Spotlight: America Young

Today we have the pleasure of Spotlighting filmmaker America Young, the beloved Co-President and Co-Founder of The Chimaera Project.  Thank you for speaking with us today! Besides the aforementioned titles, what would you claim as your passion in this business? 

Filmmaker. Storytelling. But I have also found myself to be a Follow Your Dreams Cheerleader!

Yes! We love that. Do you have a signature or goal in mind when choosing projects?

I am a director with a long history in stunts and comedy who loves genre, action and sci-fi stories. Comedy and sci-fi are such powerful tools for asking “What if?” Exploring tough topics in safe ways that make us laugh and think. As long as I can tell a story that is entertaining and thought provoking, I know I’ve done well. I also specialize in finding what lights up others and encouraging them to go after it. This is what my participation with the Chimaera Project was born from. Meeting other filmmakers with incredible stories to share, I want to hear them all. And through TCP, we are able to support these talents and open eyes to new perspectives.

Do you mind speaking more on your part in TCP and how it was created?

A few years ago someone was talking with awe about having worked with their first female director. I remember thinking, “Whats the big deal?” Women direct. So I went to my IMDB page and started a list of all the projects I had done that had female directors. I’ve worked on a ton of things but at that point, there wasn’t one female director I had worked for. I have actively changed that. I have sought as diverse filmmakers as possible to work for and support. But that was a huge moment for me. It was such status quo that I didn’t even NOTICE it. Girls!Girls!Girls! was a film I executive produced with Jenn Fee and April Wade which required that each film had a filmmaker identifying as female as director, writer, editor, DP and producer. That had so much success, it then evolved into TCP. Every day we work to support diversity in filmmaking because we truly believe the stories being told and the way they are told can change the way people think and therefore change the way they act.

You have been creatively involved or spearheaded every step in the film making process and even film festivals. What would be a nugget or two of wisdom you can share with our readers that may encourage them in their own processes?

I’m going to plagiarize myself from another interview. “Just make it. You don’t have to show anyone. Start small if you need, a contained story in one room. Two page script, shot on your phone. You will make mistakes. Learn from them. Make another one. You will make mistakes. Learn from them. Just keep doing it. There is literally no other way to do it. Books have tons of information but until you dive in, you won’t really learn anything. Keep telling stories that mean something to you, because if they are important to you, they will resonate with others.
You don’t need to be in LA. You don’t need expensive gear. And you don’t need movie stars. You need a good story. Good stories cost nothing. You are human, you have stories. Stories you wish you saw out there. Stories only you can tell. Tell those.”

Thank you for that wisdom. I would love to take it way back for a minute to when you started out. How did you get the “bug” as they say to pursue this passion of storytelling.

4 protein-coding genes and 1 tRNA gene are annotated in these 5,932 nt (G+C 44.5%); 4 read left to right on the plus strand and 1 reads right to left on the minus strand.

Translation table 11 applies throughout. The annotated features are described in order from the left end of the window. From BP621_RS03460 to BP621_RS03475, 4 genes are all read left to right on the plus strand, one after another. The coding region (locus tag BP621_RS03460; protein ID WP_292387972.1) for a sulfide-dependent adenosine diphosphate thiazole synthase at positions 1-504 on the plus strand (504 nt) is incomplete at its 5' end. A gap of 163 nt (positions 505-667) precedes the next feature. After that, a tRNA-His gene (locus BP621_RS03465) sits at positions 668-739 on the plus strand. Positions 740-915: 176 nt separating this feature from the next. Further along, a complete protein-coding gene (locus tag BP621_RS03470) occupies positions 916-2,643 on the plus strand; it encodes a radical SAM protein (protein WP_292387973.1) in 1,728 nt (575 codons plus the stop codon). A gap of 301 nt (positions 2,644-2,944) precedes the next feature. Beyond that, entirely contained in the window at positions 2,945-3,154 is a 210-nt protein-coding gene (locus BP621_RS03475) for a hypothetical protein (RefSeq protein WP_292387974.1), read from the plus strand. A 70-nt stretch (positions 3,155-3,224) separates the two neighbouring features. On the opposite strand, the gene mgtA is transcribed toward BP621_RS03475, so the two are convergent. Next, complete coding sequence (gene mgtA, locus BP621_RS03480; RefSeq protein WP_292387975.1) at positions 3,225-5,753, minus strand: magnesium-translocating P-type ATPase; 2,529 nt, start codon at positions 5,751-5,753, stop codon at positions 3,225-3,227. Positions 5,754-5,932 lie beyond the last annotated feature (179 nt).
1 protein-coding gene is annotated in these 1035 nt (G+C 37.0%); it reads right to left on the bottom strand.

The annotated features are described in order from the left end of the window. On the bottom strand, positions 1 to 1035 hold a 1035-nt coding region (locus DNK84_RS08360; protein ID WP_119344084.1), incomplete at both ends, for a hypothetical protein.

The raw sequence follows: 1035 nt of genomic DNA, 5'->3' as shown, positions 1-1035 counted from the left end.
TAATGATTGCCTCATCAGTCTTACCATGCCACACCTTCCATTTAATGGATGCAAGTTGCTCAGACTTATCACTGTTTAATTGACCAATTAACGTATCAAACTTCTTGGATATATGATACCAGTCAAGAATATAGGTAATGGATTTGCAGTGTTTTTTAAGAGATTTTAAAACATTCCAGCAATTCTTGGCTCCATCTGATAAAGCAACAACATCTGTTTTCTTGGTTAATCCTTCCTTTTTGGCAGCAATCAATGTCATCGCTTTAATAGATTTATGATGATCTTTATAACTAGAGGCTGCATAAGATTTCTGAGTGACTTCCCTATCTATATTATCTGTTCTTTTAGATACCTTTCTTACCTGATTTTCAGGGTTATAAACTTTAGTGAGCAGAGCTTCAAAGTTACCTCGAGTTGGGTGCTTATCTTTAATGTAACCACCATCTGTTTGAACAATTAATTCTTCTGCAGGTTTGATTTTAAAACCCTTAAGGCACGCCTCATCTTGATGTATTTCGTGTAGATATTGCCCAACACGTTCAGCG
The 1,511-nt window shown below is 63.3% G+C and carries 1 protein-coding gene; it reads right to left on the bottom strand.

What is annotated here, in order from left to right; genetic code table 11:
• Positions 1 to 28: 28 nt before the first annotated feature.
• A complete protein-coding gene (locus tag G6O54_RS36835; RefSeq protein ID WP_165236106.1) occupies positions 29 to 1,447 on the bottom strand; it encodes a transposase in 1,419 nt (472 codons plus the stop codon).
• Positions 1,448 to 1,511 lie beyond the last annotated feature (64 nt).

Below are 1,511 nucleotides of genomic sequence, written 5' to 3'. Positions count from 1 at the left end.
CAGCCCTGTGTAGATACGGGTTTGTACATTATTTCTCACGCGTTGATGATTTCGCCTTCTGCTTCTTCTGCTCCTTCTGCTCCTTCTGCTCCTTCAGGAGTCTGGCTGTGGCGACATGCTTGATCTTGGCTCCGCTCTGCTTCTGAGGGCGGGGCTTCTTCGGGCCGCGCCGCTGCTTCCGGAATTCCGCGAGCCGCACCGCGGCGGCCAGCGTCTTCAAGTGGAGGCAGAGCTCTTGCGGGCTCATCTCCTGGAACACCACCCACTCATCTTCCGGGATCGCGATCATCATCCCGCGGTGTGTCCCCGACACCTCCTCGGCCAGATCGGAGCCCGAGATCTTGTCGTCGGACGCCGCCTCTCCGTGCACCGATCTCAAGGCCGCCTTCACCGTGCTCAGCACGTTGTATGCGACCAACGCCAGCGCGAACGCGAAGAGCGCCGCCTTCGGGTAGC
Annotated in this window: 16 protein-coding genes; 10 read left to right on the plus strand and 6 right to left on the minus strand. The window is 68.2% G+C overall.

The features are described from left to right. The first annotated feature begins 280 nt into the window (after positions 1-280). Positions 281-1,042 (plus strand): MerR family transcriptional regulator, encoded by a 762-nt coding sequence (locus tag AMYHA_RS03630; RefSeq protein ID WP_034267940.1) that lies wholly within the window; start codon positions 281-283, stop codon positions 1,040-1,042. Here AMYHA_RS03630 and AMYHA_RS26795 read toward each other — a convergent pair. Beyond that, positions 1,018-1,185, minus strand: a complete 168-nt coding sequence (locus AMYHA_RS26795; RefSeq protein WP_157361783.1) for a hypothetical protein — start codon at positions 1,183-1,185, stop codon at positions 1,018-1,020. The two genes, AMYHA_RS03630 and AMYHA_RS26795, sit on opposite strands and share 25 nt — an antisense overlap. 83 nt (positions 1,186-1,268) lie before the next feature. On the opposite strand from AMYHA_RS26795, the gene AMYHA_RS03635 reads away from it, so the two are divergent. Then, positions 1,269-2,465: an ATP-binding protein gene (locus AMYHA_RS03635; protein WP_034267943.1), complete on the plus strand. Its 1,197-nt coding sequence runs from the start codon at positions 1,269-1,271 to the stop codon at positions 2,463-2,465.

Storytelling has always been such an important part of my life. I’m horrible with names and faces of people I have met, but I recently had an epiphany, if I get someone talking about themselves, I remember their stories. Once I remember their story, then the name and face fall into place in my memory and I know exactly who they are. This is how my brain works, story fuels everything for me. So it was inevitable I’d end up here, telling stories for a living.

Has there been a moment during your pursuit that you are most proud of?

I’m currently directing an animated series for Mattel that we have worked very hard to make a source of light for kids. And a reviewer just compared us to Mr Rogers for this generation. I cannot even express the pride I felt for that comparison to someone I have admired my whole life. His nonstop and earnest desire to inspire kids, support and change the world for the better is beautiful. I strive everyday to continue to earn this compliment.

You are a light, and we are are so delighted to spotlight you! May we ask for one more word for our readers to inspire them throughout their day?

When you go off in search what what you think your dreams are, the road is never smooth. Even if it’s where you belong. Sometimes it not smooth because your concept of what you wanted, was not fully formed or informed. Sometimes it’s because you need some struggles on the way to test your resolve. Sometimes it’s because you picked the most challenging possible dream to follow, a dream that not many have tried or dared. In every case, these challenges are a gift. They help form and inform what you are going after so you can do so with more clarity. They strengthen your resolve so any further obstacles are less daunting. They mean you are clearing the path, a new path, for others who dare to dream what you dream. You led the way, and there is nothing more inspiring than that. It’s hard to see it when you are in the middle of dealing with an obstacle, but try to remember there is so much to learn from the process if you are smart about it.

Thank you again, America. We can’t wait to see whats up next for you!

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